Why isn’t Julian Assange dead?
By Jonah Goldberg
October 29, 2010 12:00 A.M.
I’d like to ask a simple question: Why isn’t Julian Assange dead?
In case you didn’t know, Assange is the Australian computer programmer behind WikiLeaks, a massive — and massively successful — effort to disclose secret or classified information. In a series of recent dumps, he unveiled thousands upon thousands of classified documents from the wars in Afghanistan and Iraq. Military and other government officials insist that WikiLeaks is doing serious damage to American national security and is going to get people killed, including brave Iraqis and Afghans who’ve risked their lives and the lives of their families to help us.
Even Assange agrees. He told the New Yorker earlier this year that he fully understands innocent people might die as a result of the “collateral damage” of his work and that WikiLeaks may have “blood on our hands.” WikiLeaks is easily among the most significant and well-publicized breaches of American national security since the Rosenbergs gave the Soviets the bomb.
So again, I ask: Why wasn’t Assange garroted in his hotel room years ago?
It’s a serious question.
Julian Assange of the WikiLeaks website holds up a copy of The Guardian newspaper as he speaks to reporters in front of a Don McCullin Vietnam war photograph at The Front Line Club on July 26, 2010 in London, England. The WikiLeaks website has published 90,000 secret US Military records. (Getty Images)
In almost every corner of the popular culture, there are people who assume incredible competence on the part of our intelligence agencies. We take it as a given that spooks can, in the immortal words of Elvis, take care of business in a flash. In the Jason Bourne movies, say the wrong word into your cell phone, and assassins will find you at the train station in minutes. In AMC’s Rubicon, if you pay too close attention to crossword puzzles, your train will be “accidentally” derailed. In Three Days of the Condor, if you ask your bosses the wrong question, a postman with an ice-bullet-shooting machine gun will pay you a visit.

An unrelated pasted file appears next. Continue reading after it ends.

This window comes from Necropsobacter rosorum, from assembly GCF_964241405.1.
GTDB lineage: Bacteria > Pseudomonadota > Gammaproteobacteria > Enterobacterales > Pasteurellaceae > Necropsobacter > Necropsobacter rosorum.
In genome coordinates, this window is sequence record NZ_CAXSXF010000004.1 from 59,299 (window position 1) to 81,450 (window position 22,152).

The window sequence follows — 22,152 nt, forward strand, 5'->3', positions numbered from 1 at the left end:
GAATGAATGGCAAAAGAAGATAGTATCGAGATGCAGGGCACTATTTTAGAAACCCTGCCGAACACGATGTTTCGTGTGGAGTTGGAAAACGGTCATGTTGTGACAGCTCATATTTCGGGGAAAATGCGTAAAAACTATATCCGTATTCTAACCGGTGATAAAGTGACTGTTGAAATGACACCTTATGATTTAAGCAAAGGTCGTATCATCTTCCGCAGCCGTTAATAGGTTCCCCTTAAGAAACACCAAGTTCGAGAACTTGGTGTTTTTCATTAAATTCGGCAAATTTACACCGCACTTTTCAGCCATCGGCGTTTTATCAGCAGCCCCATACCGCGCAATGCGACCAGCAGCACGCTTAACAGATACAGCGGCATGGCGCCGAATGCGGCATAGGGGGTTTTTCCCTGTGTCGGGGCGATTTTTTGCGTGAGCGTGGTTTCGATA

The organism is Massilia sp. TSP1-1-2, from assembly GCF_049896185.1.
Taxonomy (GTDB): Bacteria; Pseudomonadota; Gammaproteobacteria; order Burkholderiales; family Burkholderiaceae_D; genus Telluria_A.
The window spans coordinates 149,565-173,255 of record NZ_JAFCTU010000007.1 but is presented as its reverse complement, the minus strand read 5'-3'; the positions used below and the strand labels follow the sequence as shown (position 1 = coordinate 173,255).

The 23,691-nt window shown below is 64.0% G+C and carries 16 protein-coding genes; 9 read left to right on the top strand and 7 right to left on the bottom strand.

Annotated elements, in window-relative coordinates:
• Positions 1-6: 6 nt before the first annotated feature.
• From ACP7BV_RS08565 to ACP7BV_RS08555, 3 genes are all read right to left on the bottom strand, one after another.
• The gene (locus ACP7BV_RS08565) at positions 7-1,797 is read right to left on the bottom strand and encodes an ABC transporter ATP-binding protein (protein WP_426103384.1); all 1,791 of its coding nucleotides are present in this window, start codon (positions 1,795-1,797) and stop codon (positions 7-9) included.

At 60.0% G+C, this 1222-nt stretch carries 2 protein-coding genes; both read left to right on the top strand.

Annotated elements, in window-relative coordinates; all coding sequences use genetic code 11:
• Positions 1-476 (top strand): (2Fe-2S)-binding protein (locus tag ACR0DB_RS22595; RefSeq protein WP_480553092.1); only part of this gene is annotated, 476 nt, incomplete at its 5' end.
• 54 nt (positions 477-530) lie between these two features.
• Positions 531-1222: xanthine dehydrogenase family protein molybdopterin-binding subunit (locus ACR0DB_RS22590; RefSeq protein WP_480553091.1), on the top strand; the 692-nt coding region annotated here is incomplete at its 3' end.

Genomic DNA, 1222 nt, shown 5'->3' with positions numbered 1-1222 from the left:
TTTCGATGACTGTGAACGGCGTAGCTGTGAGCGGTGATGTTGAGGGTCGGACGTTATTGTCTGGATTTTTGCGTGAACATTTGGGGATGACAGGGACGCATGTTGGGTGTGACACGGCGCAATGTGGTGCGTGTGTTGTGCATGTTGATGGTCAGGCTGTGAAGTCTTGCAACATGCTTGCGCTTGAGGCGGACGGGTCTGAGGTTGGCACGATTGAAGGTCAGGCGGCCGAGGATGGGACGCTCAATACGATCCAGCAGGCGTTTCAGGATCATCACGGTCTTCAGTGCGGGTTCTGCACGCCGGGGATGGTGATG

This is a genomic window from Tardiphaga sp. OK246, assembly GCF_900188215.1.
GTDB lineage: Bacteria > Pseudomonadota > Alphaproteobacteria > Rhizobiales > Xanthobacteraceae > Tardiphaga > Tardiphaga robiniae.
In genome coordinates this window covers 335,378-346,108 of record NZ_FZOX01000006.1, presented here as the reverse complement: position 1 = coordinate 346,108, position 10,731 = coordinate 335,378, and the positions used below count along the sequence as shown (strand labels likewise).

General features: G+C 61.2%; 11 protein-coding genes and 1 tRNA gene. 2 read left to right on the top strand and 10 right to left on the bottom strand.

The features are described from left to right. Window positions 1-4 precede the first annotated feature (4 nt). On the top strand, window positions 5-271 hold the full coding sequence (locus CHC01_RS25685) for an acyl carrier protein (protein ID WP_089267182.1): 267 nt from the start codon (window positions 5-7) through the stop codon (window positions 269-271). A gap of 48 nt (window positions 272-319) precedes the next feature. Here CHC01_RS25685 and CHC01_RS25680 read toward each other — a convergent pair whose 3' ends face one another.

Of course, that’s just Hollywood. But if you read left-wing accounts of the intelligence community, two versions dominate. The CIA and similar outfits are either evil and incompetent, or evil and super-competent. Sometimes the folks at The Nation will mock the CIA for trying to blow up Castro with an exploding cigar. Other times some Oliver Stone type will insist that the military, or the CIA, or the NSA, or rogue elements from those quarters, managed to assassinate JFK and pin it on a Marxist dupe named Lee Harvey Oswald.
Under either scenario, you’d think Assange, super-whistle-blower of the international Left, would be a greasy stain on the autobahn already.
Meanwhile, conservatives have something like a mirror-image view of the black-ops crowd. We tend to think they’re either well-intentioned bunglers or noble ninjas in London fog trench coats. Again, either way, Assange’s shrimp-on-the-barbie should have had Strontium-90 in it years before anyone heard his name.
Oh, and it’s not just nation-states that are threatened by WikiLeaks. These guys spend much of their time going after big corporations that, we’re often told — at least by Hollywood and the people who e-mail me in ALL CAPS — routinely rub out gadflies and whistle-blowers who try to let the world know the electric car was perfected in 1920, or that milk companies are making millions by poisoning their customers (that was the actual plot of I Love Trouble, by the way).
Now, I know there are many solid answers to my question. For starters, the world isn’t nearly so dramatic as novelists, bloggers, self-important journalists, and nostalgic former spies often claim it is. The main evidence that the U.S. government didn’t bring down the World Trade Center on 9/11 is that no one has the ability to pull off a conspiracy like that. And the people who come closest — i.e., those very same spies — are too decent and patriotic even to imagine trying.
Indeed, most of the documents from WikiLeaks debunk the vast majority of conspiracy theories that fueled so much idiocy on the left for the last decade. No sinister plots involving Halliburton or Israel have been exposed — because they only existed in the fevered fantasies of some coffee-shop dissidents.
Second, Assange is essentially hiding behind his celebrity and the fact that it wouldn’t do any good to kill him, given the nature of the Web. Even if the CIA wanted to take him out, they couldn’t without massive controversy.
That’s because assassinating a hipster Australian Web guru as opposed to a Muslim terrorist is the kind of controversy no official dares invite.
That’s fine. And it’s the law. Ultimately, I don’t expect the U.S. government to kill Assange, but I do expect them to try to stop him. Alas, as of now, the plan seems to be to do nothing at all.
— Jonah Goldberg is editor-at-large of National Review Online and a visiting fellow at the American Enterprise Institute. © 2010 Tribune Media Services, Inc.